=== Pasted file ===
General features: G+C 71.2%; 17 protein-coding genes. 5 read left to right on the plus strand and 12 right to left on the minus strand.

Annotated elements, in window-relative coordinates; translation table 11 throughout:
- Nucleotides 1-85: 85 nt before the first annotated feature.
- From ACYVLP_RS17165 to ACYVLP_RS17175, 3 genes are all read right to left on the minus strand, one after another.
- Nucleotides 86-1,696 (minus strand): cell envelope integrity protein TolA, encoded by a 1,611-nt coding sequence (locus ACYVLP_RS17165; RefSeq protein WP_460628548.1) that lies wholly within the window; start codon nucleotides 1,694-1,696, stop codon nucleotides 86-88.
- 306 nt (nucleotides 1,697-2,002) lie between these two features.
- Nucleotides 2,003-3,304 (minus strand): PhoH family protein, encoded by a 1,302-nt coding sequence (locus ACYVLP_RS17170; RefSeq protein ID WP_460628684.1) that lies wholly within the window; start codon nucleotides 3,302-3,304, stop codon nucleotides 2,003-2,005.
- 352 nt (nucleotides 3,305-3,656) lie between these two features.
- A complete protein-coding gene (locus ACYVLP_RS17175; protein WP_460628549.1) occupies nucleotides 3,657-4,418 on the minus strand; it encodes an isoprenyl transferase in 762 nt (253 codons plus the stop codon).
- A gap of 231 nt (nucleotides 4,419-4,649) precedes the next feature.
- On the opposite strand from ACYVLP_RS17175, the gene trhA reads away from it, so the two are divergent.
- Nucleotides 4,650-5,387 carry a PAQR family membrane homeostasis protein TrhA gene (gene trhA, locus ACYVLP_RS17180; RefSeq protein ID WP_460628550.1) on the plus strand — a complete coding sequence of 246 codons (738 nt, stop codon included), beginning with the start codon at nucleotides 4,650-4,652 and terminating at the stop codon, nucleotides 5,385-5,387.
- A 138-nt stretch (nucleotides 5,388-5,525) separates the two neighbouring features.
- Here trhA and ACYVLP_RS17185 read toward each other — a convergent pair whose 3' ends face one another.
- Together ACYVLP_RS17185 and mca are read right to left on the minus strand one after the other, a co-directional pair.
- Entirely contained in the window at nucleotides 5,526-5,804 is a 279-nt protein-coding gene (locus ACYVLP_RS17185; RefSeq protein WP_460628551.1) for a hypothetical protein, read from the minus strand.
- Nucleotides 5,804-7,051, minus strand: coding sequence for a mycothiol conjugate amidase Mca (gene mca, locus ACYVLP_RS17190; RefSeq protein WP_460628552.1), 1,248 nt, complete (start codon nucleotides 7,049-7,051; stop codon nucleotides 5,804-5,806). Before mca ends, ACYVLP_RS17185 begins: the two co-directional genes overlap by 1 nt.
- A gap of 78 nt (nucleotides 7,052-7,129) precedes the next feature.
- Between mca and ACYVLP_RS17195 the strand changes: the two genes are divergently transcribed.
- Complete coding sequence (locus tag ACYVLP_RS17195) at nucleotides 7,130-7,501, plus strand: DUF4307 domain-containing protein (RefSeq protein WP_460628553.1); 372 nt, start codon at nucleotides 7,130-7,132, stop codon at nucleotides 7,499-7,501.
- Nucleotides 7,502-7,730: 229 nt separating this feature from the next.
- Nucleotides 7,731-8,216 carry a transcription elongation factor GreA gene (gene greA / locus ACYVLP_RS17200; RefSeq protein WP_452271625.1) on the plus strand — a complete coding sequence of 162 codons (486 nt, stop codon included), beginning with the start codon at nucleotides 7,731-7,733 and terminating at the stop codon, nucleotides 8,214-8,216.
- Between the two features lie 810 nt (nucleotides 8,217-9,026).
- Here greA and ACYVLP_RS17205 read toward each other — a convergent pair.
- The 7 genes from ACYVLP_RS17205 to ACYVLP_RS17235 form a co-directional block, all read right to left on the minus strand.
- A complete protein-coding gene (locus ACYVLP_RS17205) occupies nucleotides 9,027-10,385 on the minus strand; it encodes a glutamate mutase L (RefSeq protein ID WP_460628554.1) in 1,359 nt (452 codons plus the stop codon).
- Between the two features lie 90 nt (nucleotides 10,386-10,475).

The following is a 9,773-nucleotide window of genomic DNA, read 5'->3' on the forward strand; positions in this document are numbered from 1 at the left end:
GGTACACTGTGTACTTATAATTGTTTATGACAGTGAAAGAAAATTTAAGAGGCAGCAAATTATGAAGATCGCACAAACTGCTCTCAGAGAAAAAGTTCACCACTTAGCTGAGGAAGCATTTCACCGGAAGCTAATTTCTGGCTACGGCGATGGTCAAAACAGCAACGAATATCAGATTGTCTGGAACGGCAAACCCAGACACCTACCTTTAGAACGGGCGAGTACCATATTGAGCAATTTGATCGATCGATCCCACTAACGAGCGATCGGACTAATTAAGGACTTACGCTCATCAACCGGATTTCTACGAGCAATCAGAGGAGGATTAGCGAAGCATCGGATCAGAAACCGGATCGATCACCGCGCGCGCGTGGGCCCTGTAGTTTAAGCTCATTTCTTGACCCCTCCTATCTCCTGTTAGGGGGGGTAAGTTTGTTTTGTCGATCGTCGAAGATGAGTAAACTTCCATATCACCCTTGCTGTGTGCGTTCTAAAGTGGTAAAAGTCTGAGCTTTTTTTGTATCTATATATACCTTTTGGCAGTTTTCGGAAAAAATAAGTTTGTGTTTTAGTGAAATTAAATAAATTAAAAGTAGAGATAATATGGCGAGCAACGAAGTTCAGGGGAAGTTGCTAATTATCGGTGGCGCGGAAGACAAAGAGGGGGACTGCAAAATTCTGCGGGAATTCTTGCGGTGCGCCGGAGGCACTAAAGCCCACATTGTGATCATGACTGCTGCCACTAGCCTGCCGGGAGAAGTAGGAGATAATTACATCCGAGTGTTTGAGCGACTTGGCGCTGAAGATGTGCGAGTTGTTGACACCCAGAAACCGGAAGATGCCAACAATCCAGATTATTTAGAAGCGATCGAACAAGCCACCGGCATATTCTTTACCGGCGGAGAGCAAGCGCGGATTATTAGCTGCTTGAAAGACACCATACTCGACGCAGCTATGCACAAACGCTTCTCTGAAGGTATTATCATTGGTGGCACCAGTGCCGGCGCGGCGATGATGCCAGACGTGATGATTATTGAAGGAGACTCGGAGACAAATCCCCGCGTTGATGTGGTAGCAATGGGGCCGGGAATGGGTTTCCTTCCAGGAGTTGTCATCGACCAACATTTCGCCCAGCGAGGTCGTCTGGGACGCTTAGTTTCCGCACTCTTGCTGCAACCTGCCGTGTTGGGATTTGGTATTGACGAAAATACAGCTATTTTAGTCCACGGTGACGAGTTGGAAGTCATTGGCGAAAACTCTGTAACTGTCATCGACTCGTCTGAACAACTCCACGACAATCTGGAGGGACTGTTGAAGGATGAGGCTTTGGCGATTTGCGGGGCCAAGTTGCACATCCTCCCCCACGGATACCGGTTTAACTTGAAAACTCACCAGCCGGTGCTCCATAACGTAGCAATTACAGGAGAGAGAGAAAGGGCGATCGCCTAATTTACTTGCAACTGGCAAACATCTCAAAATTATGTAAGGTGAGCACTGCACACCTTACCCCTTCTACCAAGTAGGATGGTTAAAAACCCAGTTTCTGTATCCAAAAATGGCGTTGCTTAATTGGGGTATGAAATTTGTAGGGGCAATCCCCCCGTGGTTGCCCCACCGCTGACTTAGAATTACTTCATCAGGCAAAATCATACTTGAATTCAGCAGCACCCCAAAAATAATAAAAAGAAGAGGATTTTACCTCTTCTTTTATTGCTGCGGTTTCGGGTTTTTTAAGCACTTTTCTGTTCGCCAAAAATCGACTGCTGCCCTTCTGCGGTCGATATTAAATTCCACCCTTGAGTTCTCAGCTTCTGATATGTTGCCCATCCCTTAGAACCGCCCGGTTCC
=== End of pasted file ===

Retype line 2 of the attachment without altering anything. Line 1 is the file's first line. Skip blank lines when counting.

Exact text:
Annotated elements, in window-relative coordinates; translation table 11 throughout: